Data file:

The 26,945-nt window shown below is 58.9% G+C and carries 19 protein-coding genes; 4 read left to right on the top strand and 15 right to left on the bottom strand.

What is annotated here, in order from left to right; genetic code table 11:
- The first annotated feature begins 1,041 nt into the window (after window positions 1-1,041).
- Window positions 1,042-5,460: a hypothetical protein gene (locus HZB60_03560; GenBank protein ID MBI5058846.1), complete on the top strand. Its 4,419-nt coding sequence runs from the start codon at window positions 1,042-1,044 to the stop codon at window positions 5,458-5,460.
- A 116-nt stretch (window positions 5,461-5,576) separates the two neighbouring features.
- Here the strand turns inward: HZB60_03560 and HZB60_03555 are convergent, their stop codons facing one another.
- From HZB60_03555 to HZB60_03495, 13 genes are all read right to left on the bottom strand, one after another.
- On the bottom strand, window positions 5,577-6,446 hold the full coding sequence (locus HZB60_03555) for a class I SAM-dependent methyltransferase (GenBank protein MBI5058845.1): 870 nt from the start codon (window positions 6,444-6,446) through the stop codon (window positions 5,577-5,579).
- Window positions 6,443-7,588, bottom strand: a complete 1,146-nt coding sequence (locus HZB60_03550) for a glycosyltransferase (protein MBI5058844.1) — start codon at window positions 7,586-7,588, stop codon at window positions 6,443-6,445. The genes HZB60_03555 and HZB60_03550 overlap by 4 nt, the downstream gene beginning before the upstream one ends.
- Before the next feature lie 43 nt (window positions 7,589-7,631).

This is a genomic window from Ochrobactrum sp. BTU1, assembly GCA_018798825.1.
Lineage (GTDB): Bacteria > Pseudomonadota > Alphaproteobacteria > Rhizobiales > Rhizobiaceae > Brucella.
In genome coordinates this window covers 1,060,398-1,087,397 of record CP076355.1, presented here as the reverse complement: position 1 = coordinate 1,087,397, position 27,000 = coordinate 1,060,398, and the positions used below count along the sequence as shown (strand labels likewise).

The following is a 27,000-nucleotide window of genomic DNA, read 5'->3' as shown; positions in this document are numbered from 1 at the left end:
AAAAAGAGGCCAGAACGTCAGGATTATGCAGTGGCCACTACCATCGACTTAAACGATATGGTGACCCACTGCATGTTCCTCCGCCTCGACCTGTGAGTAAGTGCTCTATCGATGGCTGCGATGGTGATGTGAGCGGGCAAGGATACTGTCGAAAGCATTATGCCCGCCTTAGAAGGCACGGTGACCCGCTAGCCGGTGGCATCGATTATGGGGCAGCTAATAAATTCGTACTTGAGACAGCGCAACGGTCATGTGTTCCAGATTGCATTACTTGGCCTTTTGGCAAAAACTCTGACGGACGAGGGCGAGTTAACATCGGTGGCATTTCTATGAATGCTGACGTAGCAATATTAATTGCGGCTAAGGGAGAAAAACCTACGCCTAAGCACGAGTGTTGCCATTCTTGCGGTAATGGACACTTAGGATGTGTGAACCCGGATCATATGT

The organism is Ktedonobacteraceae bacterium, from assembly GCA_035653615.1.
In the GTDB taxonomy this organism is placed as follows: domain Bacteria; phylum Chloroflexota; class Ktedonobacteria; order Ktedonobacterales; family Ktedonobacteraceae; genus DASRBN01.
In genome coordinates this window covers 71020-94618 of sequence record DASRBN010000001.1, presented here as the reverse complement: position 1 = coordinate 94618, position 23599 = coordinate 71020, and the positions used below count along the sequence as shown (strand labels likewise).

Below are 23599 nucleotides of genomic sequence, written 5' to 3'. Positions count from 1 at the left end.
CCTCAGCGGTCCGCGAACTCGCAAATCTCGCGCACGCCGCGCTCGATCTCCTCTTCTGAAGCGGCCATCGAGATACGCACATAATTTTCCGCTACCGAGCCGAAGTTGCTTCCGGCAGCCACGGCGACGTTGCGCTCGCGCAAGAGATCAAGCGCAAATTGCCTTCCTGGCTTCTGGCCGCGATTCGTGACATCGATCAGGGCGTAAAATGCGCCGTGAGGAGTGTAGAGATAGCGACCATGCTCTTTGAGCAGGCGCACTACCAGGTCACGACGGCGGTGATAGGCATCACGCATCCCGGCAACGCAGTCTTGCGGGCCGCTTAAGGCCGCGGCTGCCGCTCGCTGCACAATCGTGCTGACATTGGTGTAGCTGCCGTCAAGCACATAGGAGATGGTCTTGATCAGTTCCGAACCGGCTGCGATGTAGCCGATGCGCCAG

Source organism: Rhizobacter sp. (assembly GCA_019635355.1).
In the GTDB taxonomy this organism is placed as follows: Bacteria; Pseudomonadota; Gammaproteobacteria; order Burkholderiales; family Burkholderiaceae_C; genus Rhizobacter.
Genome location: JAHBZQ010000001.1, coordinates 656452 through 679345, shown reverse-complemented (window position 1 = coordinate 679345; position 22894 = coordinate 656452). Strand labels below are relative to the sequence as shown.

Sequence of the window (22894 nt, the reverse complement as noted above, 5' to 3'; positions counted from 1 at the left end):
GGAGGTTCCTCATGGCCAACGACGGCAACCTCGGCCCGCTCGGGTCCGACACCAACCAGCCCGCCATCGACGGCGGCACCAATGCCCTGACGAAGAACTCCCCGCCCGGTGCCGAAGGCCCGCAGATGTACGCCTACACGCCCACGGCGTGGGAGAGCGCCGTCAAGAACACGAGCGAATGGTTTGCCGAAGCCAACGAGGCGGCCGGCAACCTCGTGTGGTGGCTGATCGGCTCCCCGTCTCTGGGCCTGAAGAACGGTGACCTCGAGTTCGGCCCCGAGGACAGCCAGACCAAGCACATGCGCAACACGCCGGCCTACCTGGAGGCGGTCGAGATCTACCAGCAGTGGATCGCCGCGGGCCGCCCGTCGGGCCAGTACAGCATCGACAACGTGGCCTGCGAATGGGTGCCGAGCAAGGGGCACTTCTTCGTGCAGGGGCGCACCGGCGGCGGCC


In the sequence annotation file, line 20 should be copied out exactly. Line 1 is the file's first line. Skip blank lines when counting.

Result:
CCTCAGCGGTCCGCGAACTCGCAAATCTCGCGCACGCCGCGCTCGATCTCCTCTTCTGAAGCGGCCATCGAGATACGCACATAATTTTCCGCTACCGAGCCGAAGTTGCTTCCGGCAGCCACGGCGACGTTGCGCTCGCGCAAGAGATCAAGCGCAAATTGCCTTCCTGGCTTCTGGCCGCGATTCGTGACATCGATCAGGGCGTAAAATGCGCCGTGAGGAGTGTAGAGATAGCGACCATGCTCTTTGAGCAGGCGCACTACCAGGTCACGACGGCGGTGATAGGCATCACGCATCCCGGCAACGCAGTCTTGCGGGCCGCTTAAGGCCGCGGCTGCCGCTCGCTGCACAATCGTGCTGACATTGGTGTAGCTGCCGTCAAGCACATAGGAGATGGTCTTGATCAGTTCCGAACCGGCTGCGATGTAGCCGATGCGCCAG